Moon Base
  • Description of the forecast
  • Description of the implementation
​Returning to the Moon has been the fevered dream of many scientists and astronauts. Ever since the Apollo Program culminated with the first astronauts setting foot on the Moon on July 20th, 1969, we have been looking for ways to go back to the Moon… and to stay there. In that time, multiple proposals have been drafted and considered. But in every case, these plans failed, despite the brave words and bold pledges made.

However, in a workshop that took place in August of 2014, representatives from NASA met with Harvard geneticist George Church, Peter Diamandis from the X Prize Foundation and other parties invested in space exploration to discuss low-cost options for returning to the Moon. The papers, which were recently made available in a special issue of New Space, describe how a settlement could be built on the Moon by 2022, and for the comparatively low cost of $10 billion.

Put simply, there are many benefits to establishing a base on the Moon. In addition to providing refueling stations that would shave billions off of future space missions – especially to Mars, which are planned for the 2030s – they would provide unique opportunities for scientific research and the testing of new technologies. But plans to build one have consistently been hampered by two key assumptions.

The first is that funding is the largest hurdle to overcome, which is understandable given the past 50 years of space mission costs. To put it in perspective, the Apollo Program would cost taxpayers approximately $150 billion in today’s dollars. Meanwhile, NASA’s annual budget for 2015 was approximately $18 billion, while its 2016 is projected to reach $19.3 billion. In the days when space exploration is not a matter of national security, money is sure to be more scarce.

The second assumption is that a presidential mandate to “return to the Moon to stay” is all that is needed overcome this problem and make the necessary budgets available. But despite repeated attempts, no mandate for renewed lunar or space exploration has resolved the issue. In short, space exploration is hampered by conventional thinking that assumes massive budgets are needed and that administrations simply need to make them available.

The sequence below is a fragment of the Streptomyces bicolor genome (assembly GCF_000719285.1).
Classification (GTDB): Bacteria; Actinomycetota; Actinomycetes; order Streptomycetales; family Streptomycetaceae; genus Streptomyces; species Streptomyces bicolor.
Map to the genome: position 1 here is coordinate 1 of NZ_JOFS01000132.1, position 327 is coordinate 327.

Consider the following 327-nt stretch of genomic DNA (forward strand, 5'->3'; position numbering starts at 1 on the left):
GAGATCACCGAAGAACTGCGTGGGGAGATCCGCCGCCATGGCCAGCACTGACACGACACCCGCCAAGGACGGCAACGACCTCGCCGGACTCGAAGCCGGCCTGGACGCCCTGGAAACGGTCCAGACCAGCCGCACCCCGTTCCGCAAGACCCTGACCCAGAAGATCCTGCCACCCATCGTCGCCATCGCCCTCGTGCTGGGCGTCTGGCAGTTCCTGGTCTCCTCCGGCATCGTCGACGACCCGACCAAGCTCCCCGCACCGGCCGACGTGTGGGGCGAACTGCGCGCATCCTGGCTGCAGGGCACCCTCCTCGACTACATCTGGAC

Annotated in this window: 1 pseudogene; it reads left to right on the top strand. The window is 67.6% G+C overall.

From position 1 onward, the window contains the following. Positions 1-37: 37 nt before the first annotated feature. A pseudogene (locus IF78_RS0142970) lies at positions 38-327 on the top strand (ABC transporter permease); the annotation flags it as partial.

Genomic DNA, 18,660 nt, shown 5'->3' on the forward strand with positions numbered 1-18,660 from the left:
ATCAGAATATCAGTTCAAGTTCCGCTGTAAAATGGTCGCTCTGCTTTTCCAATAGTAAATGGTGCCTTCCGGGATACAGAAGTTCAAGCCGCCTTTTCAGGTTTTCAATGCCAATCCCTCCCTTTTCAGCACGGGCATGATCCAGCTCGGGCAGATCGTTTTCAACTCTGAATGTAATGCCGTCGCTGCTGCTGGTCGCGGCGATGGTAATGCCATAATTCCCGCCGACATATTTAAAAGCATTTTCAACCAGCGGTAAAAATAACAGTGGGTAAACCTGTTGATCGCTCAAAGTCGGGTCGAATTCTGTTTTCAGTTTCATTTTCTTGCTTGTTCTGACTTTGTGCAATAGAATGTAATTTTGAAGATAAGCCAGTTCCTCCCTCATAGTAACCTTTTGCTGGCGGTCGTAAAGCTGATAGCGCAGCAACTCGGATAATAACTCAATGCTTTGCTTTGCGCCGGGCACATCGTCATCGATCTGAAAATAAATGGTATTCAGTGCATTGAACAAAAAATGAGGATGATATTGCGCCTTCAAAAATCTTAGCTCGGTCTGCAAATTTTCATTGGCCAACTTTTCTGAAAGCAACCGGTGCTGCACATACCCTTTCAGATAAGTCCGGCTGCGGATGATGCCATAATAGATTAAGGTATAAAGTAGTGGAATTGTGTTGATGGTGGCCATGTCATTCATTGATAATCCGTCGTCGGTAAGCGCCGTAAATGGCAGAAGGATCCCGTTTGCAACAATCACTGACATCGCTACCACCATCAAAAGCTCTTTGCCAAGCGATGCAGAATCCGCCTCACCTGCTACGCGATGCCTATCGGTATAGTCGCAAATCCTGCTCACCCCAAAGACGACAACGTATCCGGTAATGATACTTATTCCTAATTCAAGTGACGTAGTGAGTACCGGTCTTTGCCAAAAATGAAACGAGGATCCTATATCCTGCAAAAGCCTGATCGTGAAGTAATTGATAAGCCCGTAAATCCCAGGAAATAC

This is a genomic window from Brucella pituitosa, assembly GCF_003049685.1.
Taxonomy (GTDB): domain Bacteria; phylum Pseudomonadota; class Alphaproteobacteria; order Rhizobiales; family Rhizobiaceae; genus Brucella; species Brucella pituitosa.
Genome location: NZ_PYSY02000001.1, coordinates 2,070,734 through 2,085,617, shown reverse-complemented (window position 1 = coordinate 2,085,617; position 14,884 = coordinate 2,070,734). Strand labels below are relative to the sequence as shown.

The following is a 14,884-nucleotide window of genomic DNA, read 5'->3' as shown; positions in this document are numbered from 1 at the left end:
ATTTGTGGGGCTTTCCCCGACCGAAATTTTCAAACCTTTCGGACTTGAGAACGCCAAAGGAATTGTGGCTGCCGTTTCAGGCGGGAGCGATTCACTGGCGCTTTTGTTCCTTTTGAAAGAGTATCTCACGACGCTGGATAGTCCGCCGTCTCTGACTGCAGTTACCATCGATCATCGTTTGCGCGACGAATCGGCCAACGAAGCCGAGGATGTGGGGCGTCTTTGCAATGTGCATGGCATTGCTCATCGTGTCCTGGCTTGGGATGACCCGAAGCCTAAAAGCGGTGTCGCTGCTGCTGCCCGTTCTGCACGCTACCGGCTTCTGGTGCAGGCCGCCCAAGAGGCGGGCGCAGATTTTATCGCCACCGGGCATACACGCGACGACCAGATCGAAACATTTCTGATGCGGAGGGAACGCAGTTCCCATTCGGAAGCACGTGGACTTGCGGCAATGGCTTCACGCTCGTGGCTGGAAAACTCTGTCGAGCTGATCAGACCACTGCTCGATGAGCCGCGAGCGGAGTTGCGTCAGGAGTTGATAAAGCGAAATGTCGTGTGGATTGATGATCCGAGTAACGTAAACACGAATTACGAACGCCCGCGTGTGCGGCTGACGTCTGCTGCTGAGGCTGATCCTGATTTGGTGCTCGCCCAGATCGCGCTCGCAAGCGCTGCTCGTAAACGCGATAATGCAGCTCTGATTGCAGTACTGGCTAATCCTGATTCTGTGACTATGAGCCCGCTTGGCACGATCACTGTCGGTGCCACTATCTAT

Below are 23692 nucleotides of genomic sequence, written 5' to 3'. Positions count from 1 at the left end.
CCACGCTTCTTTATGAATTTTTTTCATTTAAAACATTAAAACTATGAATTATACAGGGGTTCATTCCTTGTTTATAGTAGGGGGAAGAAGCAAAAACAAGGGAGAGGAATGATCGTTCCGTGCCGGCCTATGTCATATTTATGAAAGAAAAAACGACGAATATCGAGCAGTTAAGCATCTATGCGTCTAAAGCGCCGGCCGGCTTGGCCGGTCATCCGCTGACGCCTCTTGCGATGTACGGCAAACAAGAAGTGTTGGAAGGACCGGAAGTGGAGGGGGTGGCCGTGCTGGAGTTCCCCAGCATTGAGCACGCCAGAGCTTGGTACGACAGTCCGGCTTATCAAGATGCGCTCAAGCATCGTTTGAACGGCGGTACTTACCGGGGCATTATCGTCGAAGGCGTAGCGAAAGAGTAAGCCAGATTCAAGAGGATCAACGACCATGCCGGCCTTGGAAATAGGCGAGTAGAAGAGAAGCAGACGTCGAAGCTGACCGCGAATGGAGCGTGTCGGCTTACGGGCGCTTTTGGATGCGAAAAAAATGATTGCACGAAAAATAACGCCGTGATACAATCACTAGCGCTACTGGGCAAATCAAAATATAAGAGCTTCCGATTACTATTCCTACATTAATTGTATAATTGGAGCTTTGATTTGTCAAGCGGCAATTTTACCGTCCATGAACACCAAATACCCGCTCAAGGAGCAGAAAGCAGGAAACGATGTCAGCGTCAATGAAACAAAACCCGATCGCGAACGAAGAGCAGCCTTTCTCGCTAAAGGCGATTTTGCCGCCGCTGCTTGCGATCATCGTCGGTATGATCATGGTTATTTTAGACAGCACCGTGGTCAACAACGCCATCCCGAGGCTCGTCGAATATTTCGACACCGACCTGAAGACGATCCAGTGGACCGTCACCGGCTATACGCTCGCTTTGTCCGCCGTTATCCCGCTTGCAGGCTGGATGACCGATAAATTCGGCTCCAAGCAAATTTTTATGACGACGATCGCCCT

In truth, a number of advances that have been made in recent years are allowing for missions that would cost significantly less. This, and how a lunar base could be a benefit to space exploration and humanity, were the topics of discussion at the 2014 workshop. As NASA astrobiologist Chris McKay – who edited the New Space journal series – told Universe Today via email, one of the key benefits of a cost-effective base on the Moon is that it will bring other missions into the realm of affordability.

“I am interested in a long term research base on Mars – not just a short term human landing,” he said. “Establishing a research base on the Moon shows that we know how to do that and can do it in a sustainable way. We have to get away from the current situation where costs are so high that a base on the Moon, a human mission to Mars, and a human mission to an asteroid are all mutually exclusive. If we can drive the costs down by 10x or more then we can do them all.”

Central to this are several key changes that have taken place over the past decade. These include the development of the space launch business, which has led to an overall reduction in the cost of individual launches. The emergence of the NewSpace industry – i.e. a general term for various private commercial aerospace ventures – is another, which has been taking recent advances in technology and finding applications for them in space.


Source: Universe Today

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Artist’s concept for a Lunar base. Credit: NASA

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The National Aeronautics and Space Administration (NASA) is the agency of the United States Federal Government responsible for the civilian space program as well as aeronautics and aerospace research.